This Issue | Editorial | E-mail
Guyana at the Crossroads
An Analysis of Issues
Current Problems and Suggestions

By Gary Girdhari

Guyana Journal, July 1998


Since the December 15, 1997 elections, Guyana has witnessed extraordinary protests, sometimes violent and degrading, by the People's National Congress (PNC). The PNC claimed that the elections were rigged or flawed. Their claim was proven to be without basis and untrue. Significantly, their protest was directed towards Indians. One can therefore infer that the PNC had other plans of dealing with politics, i.e., in terms of race – in an extreme, cruel and brutish manner. From subsequent developments it would appear that there was no randomness in the PNC behavior. On the contrary all their actions were orchestrated in a well planned and designed manner – to their credit or discredit. The leadership of the PNC have been able to mobilize their rank and file, and to call on intellectual support for justification of their cause (to wit Clive Thomas, Harry Voglezon, Dalgety, and others); and were successful in getting the People's Progressive Party (PPP) to “dance to their tune”.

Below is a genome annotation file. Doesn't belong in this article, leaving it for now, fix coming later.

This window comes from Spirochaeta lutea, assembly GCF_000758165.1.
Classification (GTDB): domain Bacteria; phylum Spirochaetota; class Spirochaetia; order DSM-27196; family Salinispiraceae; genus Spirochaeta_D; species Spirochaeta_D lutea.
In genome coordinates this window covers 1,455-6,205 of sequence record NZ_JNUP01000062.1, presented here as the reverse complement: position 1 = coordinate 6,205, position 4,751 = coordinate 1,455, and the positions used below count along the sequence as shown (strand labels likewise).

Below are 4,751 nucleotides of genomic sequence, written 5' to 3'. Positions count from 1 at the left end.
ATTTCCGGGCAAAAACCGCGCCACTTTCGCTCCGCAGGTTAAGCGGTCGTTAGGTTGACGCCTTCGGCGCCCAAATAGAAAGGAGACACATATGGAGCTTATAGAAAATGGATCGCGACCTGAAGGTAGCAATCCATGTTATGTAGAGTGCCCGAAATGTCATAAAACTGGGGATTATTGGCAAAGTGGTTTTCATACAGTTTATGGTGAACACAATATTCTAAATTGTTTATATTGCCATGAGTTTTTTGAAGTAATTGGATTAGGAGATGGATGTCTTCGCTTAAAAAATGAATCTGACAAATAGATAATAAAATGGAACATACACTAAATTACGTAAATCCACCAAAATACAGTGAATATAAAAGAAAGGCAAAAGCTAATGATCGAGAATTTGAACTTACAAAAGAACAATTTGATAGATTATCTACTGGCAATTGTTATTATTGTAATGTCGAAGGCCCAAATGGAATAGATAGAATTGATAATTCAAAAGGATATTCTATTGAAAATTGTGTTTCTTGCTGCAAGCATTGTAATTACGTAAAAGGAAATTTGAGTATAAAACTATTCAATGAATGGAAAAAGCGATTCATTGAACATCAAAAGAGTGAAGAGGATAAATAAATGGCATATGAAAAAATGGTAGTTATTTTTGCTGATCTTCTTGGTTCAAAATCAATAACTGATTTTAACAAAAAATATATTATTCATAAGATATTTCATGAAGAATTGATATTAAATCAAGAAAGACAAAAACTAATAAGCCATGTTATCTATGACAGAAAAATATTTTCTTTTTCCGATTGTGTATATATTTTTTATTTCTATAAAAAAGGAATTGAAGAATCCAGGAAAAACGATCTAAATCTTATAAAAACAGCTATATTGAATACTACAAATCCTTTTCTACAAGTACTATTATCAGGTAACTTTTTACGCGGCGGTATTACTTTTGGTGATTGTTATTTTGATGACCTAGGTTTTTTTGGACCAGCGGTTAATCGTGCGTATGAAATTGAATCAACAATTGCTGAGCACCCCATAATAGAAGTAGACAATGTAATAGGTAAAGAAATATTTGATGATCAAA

Thus far, all the measures and counter measures, including the CARICOM summit, have only papered over the cracks in the current Guyana's political fiasco, and have not even acknowledged nor addressed the structural basis of the problem. This article attempts to look into some background issues in a simple and direct manner, and offers explanations and suggestions for some form of solution.